PopMatters' Scores

For 491 reviews, this publication has graded:
  • 34% higher than the average critic
  • 5% same as the average critic
  • 61% lower than the average critic
On average, this publication grades 7.2 points lower than other critics. (0-100 point scale)
Average TV Show review score: 58
Highest review score: 100 The Office (UK): Season 1
Lowest review score: 0 Get This Party Started: Season 1
Score distribution:
  1. Mixed: 0 out of 183
  2. Negative: 0 out of 183
183 tv reviews
  1. It's more subtly, and more forcefully too, a quest for understanding, specifically an understanding of how the world works.
  2. The Amazing Race typically features interesting contestants from a variety of backgrounds and thrown into a high-pressure, high stakes race set in unfamiliar environments. This opening leg of Season 17 feels like a warm-up for difficulties to come.
  3. Even with selective choices of what reality to include in its fiction, Sleepy Hollow is effective, biting like a vampire, infecting with simultaneous thrill and dread.
  4. The general integrity of the first episode offers some hope that it won't become a Procedure of the Week melodrama.
  5. The new episodes present an almost a too intricate meditation on power. Game of Thrones demands that you pay attention or be left behind.
  6. The soap operatic set-up is both efficient and florid, laying out both familial continuity and class distinctions.
    • 56 Metascore
    • 70 Critic Score
    In their certitude, the villains are more compelling than their wishy-washy heroic counterparts. The real excitement of “Villains” is its promise to expand the series’ assortment of baddies: their unabashed queerness and freakery make for more fun.
  7. A compelling mystery, it maintains a measured pace, inviting viewers’ patience.
  8. It was disappointing that this premiere lacked a lot of fun, usually Community's strong suit. Still, it reminded us of the distinct joys of the first season, offering cartoonish physical comedy, densely written jokes, and obscure pop culture references.
    • 48 Metascore
    • 70 Critic Score
    While some subplots are trite (a nurse turns down a paramedic’s romantic overtures, saying she’s “damaged goods"), the premiere hums along whenever Hawthorne is driving it.
  9. Despite its gratuitous nudity, double-crossing gunplay, and growing pile of corpses, Bored to Death is a remarkably gentle show and its characters surprisingly lovable.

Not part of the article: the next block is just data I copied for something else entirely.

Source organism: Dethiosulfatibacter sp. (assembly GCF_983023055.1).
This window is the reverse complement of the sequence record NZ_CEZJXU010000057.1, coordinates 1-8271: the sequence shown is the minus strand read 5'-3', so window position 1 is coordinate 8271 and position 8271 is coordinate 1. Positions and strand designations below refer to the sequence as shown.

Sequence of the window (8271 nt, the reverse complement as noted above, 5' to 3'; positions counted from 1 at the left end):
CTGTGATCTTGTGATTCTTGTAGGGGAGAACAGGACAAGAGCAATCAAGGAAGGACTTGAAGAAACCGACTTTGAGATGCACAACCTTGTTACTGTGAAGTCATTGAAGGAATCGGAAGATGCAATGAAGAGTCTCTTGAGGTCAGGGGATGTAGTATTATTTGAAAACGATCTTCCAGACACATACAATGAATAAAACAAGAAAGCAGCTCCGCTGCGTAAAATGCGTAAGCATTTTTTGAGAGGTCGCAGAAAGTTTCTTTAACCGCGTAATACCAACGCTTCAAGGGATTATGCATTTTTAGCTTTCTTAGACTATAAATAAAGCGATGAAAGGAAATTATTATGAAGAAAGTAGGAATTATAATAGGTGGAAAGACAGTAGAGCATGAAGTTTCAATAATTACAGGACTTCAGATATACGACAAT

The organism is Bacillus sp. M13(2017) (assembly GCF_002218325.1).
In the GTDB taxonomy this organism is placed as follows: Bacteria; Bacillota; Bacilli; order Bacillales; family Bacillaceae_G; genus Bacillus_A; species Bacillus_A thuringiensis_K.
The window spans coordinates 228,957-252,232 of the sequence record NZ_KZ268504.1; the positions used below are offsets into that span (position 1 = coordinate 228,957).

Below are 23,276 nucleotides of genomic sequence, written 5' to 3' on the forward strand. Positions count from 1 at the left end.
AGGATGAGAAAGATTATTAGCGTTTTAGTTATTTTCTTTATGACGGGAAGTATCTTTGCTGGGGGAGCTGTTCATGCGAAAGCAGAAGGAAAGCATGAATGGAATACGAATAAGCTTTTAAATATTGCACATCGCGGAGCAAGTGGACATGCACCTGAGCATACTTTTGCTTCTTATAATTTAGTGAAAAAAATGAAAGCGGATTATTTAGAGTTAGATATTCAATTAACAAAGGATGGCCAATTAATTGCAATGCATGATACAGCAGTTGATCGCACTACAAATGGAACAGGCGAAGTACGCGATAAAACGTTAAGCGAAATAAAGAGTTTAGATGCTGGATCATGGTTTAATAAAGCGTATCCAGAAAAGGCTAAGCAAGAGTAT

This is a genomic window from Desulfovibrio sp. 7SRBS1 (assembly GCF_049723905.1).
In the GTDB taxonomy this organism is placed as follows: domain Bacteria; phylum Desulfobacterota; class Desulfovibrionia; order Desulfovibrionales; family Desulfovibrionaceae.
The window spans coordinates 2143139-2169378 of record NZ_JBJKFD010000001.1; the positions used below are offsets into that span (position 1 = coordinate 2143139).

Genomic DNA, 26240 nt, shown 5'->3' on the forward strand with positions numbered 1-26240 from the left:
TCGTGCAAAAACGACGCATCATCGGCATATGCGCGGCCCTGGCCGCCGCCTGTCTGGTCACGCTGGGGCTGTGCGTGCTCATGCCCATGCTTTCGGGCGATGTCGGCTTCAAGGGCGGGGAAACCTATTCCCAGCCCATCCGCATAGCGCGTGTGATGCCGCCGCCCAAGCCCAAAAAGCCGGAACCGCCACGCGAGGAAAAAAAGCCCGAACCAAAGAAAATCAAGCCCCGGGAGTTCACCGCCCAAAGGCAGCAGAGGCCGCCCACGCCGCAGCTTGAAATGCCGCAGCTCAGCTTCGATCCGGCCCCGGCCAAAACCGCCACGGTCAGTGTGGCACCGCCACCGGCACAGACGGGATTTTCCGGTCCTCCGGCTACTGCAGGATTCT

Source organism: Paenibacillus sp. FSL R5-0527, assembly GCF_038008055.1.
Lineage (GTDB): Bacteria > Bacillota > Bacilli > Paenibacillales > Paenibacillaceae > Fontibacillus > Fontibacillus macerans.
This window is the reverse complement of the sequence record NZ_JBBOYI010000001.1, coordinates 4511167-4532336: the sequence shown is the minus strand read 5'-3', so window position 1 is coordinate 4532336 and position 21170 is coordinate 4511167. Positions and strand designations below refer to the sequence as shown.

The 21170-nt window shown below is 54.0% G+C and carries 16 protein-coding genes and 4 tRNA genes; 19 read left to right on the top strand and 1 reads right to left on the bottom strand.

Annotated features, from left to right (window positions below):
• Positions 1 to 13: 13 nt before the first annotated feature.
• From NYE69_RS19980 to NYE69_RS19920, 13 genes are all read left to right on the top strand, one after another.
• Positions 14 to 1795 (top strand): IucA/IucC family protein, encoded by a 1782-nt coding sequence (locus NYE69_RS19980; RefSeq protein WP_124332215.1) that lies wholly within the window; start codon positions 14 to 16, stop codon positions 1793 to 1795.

• 74 Metascore
    • 70 Critic Score
    This relationship between king and subjects is the driving concern of Season Three, and marks a welcome departure from the show’s previous focus on the personal drives and desires of Henry VIII.
  10. A lean moral thriller, Inside Men considers the core impulses of such justification, and draws out severe implications with considerable skill.
  11. Even if it slips into generic tropes here and there, Whitechapel's own veneer of nicely crafted entertainment remains intact.
  12. Even as Dollhouse sounds like other TV shows and movies, it is also utterly strange, its premise literally ridiculous and intriguingly metaphorical.
    • 66 Metascore
    • 70 Critic Score
    Death Comes to Pemberley works so well because the characters are so perfectly realized. Affairs, unwed pregnancies, and murder all abound, but at the heart of the series is the story of a marriage.
  13. While the designated flawed hero John espouses an essential grasp of the purpose of medicine and the workings of disease (“Despite what you may believe,” he tells Cornelia, “Sickness isn’t a result of poor character, germs don’t examine your bankbook”), he’s also stymied, by his own prejudices as well as money concerns. That these might take him in different directions suggests the series has some sense of the difficulty of medicine then and still.
  14. Even though Archer does occasionally overwhelm its sharp wit with violent fight sequences or simplistic shocks, it usually recovers with a one-two punch of cool animation and skillful wordplay.
    • 78 Metascore
    • 70 Critic Score
    As effective as the big numbers can be, they don't always pay off. The show also has a bad habit of delivering easy solutions to the kids' problems.
  15. Twisted combines a handful of stereotypical ideas about romanticized teenage criminals with fresh perspectives on how humans understand or fear one another under intense stress.
  16. Despite character-based faults and multiple narrative cul-de-sacs, [Parade’s End] does come around to revealing the consequences of maintaining public status and reputation at the cost of personal realization.
  17. Copper reveals not only the grim living conditions of 19th century New York, but also the implications of unchecked police power.
  18. With its deft writing and sharp performances, the show is a telling snapshot of how families live now.
  19. If Smash lacks the benefit of Aaron Sorkin's hyper-literate and unmistakable dialogue, it follows Studio 60's format, observing the producers, writers, and actors who collaborate on a show, particularly what happens backstage.